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Now that we know how to shoot multicam video, let's go ahead and sink some of this video together. I've already imported the four different camera angles into Premiere Pro and I'm ready to sink them up. Now, I've prepared to sink these up a couple of different ways. One is through timecode, all the clips have matching timecode attached to them and the other is the flash of the clapboard. As a matter of fact, I've made a marker on each one of the clips that you can jump to where the flash is just so you can see that they line up.
And you can jump back and forth between markers by hitting Shift+M to go forwards, and Shift+Cmd+M on a Mac to go backwards or Shift+Ctrl+M on a Windows machine. Now, that second marker that you saw, that was the endpoint. That was just a note to myself where we actually started speaking. So here we are, on the flash frame from our clapboard on our first clip. Now, each of the other clips also have a marker on the frame where the clapboard flashes.
So now that I know I have both timecode, as well as markers, I can go ahead and make my multiclip. I'm going to select all of the clips, now this is important when you select clips. The way Premiere Pro works, the order of your clips are the order that you click on them in your Project pane. So if I clicked from the bottom up, Camera Four, or my close-up, will be my primary angle. So I'm going to go ahead and hold down the Cmd key and select the clips in the exact order that I want them to appear in my Multicamera preview.
A second thing to keep in mind is that, usually, you want to put your best audio on your primary camera and that's what we have here. On Camera 1 is our cleanest most balanced audio. The audio on the other three camera is okay, but I just wanted to make sure I had it for reference if I wanted to sync up my cameras using audio. Once you have all of your clips selected, it's time to create the multicam clip. Its as simple as right-clicking on it. Going to Create Multi-Cam Source Sequence selecting, it and you're presented with this dialog box.
Now, depending on how you shot it and how you want to sync it up, you have several choices. If you did shoot with timecode or modified the clips so they had timecode you could choose the Timecode option. You can also sync up by endpoints or by an out point at the end of your clip, as well as by clip markers, and that's what we're going to do here. I'm going to simply select Clip Markers, and on each of these four clips, I put a marker in right when the clapboard flashes.
The next option you have is whether you want to take these clips and move them into a processed folder. Now, that's personal preference. I like to keep my clips where I originally put them. An advantage of putting them into a separate folder is once you've processed them, you kind of want them out of the way and that might be because you have a lot of multicamera clips that you're going to be organizing. The default setting of all cameras is also valuable. When it comes to audio, you have four choices and it can get pretty confusing.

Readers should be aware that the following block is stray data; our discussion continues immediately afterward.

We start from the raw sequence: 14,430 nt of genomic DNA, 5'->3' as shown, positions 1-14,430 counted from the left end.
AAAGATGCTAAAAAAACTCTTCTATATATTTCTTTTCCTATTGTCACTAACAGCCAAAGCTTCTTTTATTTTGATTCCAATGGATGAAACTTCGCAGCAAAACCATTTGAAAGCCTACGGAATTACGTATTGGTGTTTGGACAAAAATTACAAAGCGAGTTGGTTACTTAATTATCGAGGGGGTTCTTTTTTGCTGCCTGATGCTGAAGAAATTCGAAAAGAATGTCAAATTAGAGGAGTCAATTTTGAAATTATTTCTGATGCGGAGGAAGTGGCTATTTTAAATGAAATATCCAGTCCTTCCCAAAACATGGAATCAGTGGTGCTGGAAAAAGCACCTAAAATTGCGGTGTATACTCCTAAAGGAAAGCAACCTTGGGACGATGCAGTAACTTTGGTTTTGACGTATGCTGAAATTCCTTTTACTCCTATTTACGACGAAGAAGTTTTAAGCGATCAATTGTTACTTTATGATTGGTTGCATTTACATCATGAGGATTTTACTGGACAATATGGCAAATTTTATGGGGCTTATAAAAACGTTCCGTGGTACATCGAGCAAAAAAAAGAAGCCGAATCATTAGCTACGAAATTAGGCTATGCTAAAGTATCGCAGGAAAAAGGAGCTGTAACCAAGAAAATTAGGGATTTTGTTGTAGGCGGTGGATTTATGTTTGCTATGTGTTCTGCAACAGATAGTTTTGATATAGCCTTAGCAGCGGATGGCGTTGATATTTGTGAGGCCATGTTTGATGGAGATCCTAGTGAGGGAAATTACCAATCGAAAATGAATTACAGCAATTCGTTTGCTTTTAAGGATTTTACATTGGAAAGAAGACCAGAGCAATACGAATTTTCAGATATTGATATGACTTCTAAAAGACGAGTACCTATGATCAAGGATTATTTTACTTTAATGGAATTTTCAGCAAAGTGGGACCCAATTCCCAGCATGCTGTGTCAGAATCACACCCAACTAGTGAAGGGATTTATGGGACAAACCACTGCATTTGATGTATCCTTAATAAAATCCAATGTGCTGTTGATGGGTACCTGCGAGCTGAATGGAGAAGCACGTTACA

The best choice to start out is choosing Camera 1. That means, when you start switching cameras, only the video's going to switch, and the audio from Camera 1 will remain the same, and that way, you'll have consistency. Another option you may want to use is Switch Audio, in which case, when you switch the video, it's going to cut to the audio associated with that camera. You can find out more detail about these choices in the Help menu in Premiere Pro.
But, for right now, the default works perfectly and I'm simply going to hit OK to sync these up. Once I've hit OK, you'll notice there's now a new item in my project bin. This is your multi-cam sequence. If I double-click to load this into my source monitor and scrub through it. I can see I have all four of my cameras, and if I play it, I can hear and see that they're lined up. >> I'm mixing it low or medium. Start off low so it doesn't. >> Start off low so it doesn't all fly out to you and then you. >> So, as you see, they've lined up perfectly even though the cameras may have started and stopped at different points.
So as long as you have either timecode, a clapboard or something you can line up all the cameras by, you're in good shape to let Premiere Pro automatically sync up all your clips. But there may be a situation where you don't have any of that, you only have the sound on each of the cameras to sync them up. And we'll learn how to sync up all of your cameras using audio waveforms in the next video.
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